Daily reading

Today’s reading is: Lev. 12:1-14:32


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Leviticus Chapter Twelve

  1. Childbirth leaves a woman ceremonially unclean (Lev. 12:1-8).
    1. For the birth of a son, the mother had a seven day period of menstrual uncleanness, followed by a 33 day period of ceremonial uncleanness (Lev. 12:1-4 cf. 15:19-30).
    2. For the birth of a daughter, the mother had a fourteen day period of menstrual uncleanness, followed by a 66 day period of ceremonial uncleanness (Lev. 12:5).
  2. Childbirth is the time for a woman to reflect.
    1. The new mother can reflect upon the entrance of sin into the world, and the woman’s role in the fall of man (Gen. 3:16).  The doubled time of separation for the birth of a daughter then, is a reflection of the woman’s “double” subjection—the consequences of Eve’s sin and the consequences of Adam’s sin.
    2. The new mother can reflect upon the entrance of a unique human being into the kosmos (Jn. 16:21). The joy of new life celebrates both her literal child as well as the Seed of the Woman promise to mankind (Lk. 1:42,48; 1st Tim. 2:15).
  3. At the conclusion of the enforced separation, special offerings were required for the restoration of the woman to ceremonial cleanness (Lev. 12:6-8; Lk. 2:22-24).

Leviticus Chapter Thirteen

  1. The Lord then revealed to Moses and Aaron extensive teachings on “leprosy”  (Lev. 13:1-14:57).
  2. צָרַעַת tsāra‘ath #6883: leprosy.  צָרַע tsāra‘ #6879: to be diseased of skin, leprous.
    1. In people, a malignant skin disease. 
    2. In clothing or buildings, a mildew or mold.
  3. Tsāra‘ath was rendered by the ancients:
    1. [LXX, NT] λέπρα lepra #3014: leprosy.  λεπρός lepros #3015: leprous.
    2. [Vulg., lat.] leprae.
  4. Biblical leprosy is now understood to be something different from modern leprosy, or Hansen’s Disease.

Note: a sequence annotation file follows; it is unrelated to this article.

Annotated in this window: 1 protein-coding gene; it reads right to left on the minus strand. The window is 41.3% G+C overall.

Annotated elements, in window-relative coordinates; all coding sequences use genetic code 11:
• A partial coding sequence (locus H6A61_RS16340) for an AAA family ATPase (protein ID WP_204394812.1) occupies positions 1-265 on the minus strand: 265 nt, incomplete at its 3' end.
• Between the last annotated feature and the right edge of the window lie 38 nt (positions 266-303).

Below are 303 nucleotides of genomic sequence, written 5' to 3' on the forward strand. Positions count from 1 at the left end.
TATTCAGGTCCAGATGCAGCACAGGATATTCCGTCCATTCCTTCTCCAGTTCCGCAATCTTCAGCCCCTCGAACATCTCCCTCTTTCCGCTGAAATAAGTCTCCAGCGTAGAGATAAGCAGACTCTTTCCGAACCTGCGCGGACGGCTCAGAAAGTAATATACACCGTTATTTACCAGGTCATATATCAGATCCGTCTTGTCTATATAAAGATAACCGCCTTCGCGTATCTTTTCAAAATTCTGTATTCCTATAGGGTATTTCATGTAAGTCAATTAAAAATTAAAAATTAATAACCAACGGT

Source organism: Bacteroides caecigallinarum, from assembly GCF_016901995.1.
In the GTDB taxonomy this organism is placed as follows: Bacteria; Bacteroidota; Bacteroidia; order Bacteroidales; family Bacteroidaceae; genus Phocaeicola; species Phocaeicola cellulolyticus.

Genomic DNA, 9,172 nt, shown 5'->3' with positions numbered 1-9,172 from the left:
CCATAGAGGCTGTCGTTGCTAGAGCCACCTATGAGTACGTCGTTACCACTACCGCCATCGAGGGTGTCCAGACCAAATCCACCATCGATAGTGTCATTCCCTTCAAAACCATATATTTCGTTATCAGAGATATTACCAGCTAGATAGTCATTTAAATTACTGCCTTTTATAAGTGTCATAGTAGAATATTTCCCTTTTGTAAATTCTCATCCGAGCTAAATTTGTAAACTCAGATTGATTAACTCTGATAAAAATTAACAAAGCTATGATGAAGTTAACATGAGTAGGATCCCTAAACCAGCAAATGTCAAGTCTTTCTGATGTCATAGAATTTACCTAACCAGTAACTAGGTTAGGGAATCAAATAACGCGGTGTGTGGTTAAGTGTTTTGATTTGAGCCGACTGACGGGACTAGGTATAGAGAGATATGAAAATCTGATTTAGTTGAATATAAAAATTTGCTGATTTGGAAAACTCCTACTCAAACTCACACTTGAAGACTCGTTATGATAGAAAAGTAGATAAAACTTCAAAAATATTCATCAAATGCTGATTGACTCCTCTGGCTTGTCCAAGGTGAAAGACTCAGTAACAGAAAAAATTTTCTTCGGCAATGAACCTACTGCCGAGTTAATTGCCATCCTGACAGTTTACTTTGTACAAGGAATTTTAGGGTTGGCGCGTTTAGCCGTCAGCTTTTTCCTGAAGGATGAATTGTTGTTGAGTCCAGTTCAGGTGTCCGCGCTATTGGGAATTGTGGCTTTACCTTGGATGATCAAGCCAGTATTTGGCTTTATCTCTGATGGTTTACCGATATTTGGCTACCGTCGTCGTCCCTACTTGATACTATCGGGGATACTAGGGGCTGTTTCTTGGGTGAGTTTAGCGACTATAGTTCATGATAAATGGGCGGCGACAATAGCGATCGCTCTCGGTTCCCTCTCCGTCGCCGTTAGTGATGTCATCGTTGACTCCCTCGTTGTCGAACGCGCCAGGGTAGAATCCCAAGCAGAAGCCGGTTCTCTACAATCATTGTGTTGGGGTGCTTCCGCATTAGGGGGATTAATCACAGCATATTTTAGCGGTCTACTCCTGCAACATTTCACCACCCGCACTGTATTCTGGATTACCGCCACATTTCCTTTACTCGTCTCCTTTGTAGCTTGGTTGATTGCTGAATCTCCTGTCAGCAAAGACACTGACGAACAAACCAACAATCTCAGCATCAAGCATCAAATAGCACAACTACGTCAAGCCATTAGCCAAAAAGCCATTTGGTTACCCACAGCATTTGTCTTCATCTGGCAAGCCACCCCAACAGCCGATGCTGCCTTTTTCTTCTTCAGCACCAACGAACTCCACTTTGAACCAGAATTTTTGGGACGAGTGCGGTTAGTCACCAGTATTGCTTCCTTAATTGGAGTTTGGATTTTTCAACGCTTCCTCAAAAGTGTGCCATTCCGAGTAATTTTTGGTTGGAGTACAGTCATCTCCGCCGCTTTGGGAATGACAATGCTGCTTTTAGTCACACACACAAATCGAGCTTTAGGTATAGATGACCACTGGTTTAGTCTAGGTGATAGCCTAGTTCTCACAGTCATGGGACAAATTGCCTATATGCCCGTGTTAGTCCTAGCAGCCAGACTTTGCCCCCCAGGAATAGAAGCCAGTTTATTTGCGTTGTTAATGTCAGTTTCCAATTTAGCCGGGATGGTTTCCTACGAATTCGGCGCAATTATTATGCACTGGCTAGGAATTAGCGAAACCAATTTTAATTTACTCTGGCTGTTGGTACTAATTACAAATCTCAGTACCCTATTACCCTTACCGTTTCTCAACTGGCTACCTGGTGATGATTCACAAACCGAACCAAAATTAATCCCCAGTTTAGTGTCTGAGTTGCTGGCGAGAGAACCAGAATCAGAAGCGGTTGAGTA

1. Hebrew tsāra‘ath and Greek lepra likely refer not only to actual leprosy, but also to such skin diseases as psoriasis, lupus, ringworm, and favus.
    2. The terms continue to be rendered as “leper” or “leprous” in many modern translations, for lack of any better term. 
    3. Alternative translations include “serious disease” (CSB), “infectious skin disease” (LEB), “diseased infection” (NET).
  5. God’s infliction of Divine discipline can take the form of bodily diseases upon pagan nations, such as Egypt (Ex. 15:25b,26).
  6. Personal sin cannot be automatically assumed, however, as the root cause of all physical infirmities (Job 2:7; Jn. 9:2,3).
  7. Just as a holy nation was to have a holy diet (Lev. 11), and holy mothers (Lev. 12), a holy nation is also to have holiness in their physical health (Lev. 13&14). 
  8. Skin diseases, and other marks of the physical curse upon the earth (such as in clothing or buildings) rendered the Jewish people ceremonially unclean before the Lord.  See below for additional disabilities (Lev. 21:16-24).
  9. The Levitical priesthood was tasked with ministering to the leper, not as physicians, but as the spiritual arbiters of clean vs. unclean (Lev. 13:2ff.). No cure was provided, only quarantine (Leprosy in the modern world has been curable since the mid-20th century).

Leviticus Chapter Fourteen

  1. The course of action for the leper is to be separated from the fellowship of the congregation, and to be restored only upon the cleansing offerings (Lev. 14:1-32).
  2. Lepers in the Bible included:
    1. Moses (momentarily) (Ex. 4:6).
    2. Miriam (Num. 12:10).
    3. Naaman, the Syrian (2nd Kgs. 5:1) and many others in his day (Lk. 4:27).
    4. Gehazi (2nd Kgs. 5:27).
    5. Four unnamed lepers (2nd Kgs. 7:3).
    6. King Uzziah (2nd Kgs. 15:5; 2nd Chr. 26:21).
    7. An unnamed leper (Matt. 8:1-4; Mk. 1:40-44; Lk. 5:12-14).
    8. Ten unnamed lepers (Lk. 17:11-19).
    9. Simon (Matt. 26:6; Mk. 14:3).

(Chapter Fourteen continues tomorrow)